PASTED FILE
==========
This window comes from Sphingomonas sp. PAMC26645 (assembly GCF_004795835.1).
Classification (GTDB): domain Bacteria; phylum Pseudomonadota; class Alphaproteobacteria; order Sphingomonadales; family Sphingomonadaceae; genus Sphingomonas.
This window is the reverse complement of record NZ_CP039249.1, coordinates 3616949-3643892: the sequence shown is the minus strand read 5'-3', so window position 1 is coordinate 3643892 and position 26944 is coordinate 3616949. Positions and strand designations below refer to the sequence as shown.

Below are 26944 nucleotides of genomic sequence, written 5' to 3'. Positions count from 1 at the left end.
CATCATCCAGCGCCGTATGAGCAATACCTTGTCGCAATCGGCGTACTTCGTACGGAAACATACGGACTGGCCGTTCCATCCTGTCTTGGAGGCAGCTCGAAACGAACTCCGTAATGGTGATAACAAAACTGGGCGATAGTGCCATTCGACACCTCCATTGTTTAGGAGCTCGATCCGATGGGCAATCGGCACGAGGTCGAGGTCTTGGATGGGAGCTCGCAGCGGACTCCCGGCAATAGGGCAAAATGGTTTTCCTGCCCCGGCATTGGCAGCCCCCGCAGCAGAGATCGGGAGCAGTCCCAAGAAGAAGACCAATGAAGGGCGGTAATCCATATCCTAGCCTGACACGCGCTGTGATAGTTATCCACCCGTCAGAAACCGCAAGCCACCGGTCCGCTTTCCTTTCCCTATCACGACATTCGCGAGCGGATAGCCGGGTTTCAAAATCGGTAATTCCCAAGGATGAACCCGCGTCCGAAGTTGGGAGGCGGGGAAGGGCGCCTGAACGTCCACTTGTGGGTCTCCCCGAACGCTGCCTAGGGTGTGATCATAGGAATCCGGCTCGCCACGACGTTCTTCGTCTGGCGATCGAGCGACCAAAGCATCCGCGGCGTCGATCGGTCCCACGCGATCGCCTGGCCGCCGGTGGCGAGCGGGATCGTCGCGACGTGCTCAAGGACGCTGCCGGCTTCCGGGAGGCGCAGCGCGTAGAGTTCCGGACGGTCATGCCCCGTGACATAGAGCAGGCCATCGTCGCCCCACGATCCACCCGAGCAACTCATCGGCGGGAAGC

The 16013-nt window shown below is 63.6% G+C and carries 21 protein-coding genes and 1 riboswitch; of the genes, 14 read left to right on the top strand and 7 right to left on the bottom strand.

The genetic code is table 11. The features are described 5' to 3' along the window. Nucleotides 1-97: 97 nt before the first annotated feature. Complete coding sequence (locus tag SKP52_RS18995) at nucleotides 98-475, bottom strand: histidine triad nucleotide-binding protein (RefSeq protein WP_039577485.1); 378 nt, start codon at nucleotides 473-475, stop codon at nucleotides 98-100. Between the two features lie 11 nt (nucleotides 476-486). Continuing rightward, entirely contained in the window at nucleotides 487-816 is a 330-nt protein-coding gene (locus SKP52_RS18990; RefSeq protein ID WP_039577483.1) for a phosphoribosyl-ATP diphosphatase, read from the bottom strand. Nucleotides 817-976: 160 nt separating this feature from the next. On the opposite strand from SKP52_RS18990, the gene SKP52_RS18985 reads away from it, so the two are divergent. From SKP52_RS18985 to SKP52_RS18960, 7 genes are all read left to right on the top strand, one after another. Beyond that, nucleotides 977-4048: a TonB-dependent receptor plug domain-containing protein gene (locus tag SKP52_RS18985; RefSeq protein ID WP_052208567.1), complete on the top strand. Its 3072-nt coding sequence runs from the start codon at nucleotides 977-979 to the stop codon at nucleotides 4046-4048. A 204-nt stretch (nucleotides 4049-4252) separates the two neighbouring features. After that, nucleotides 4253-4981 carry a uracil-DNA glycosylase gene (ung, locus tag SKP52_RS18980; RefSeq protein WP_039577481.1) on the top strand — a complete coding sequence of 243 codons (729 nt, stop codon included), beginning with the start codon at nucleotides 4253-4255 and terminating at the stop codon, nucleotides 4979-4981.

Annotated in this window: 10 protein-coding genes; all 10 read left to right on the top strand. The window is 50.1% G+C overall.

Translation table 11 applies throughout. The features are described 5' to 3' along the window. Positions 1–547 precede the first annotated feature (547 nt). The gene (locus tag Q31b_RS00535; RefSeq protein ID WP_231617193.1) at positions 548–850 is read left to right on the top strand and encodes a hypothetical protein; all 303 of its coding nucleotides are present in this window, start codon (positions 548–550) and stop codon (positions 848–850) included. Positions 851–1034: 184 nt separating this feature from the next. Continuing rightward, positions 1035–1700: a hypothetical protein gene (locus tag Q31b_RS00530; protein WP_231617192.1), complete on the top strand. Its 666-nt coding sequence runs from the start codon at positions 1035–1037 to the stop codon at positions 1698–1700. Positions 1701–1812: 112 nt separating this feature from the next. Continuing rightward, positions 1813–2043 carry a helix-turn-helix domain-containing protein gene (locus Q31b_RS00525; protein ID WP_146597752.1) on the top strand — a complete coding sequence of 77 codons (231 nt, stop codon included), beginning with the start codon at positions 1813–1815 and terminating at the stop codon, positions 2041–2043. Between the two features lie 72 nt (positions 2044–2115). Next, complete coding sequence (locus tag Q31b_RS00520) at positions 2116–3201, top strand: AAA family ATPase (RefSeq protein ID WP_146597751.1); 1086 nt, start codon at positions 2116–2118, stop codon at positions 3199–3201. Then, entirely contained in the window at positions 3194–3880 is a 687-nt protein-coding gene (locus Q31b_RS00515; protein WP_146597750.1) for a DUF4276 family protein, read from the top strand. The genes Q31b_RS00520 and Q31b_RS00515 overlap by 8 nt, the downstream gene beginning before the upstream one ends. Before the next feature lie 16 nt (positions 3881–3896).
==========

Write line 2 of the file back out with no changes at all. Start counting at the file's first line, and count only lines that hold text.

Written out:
Classification (GTDB): domain Bacteria; phylum Pseudomonadota; class Alphaproteobacteria; order Sphingomonadales; family Sphingomonadaceae; genus Sphingomonas.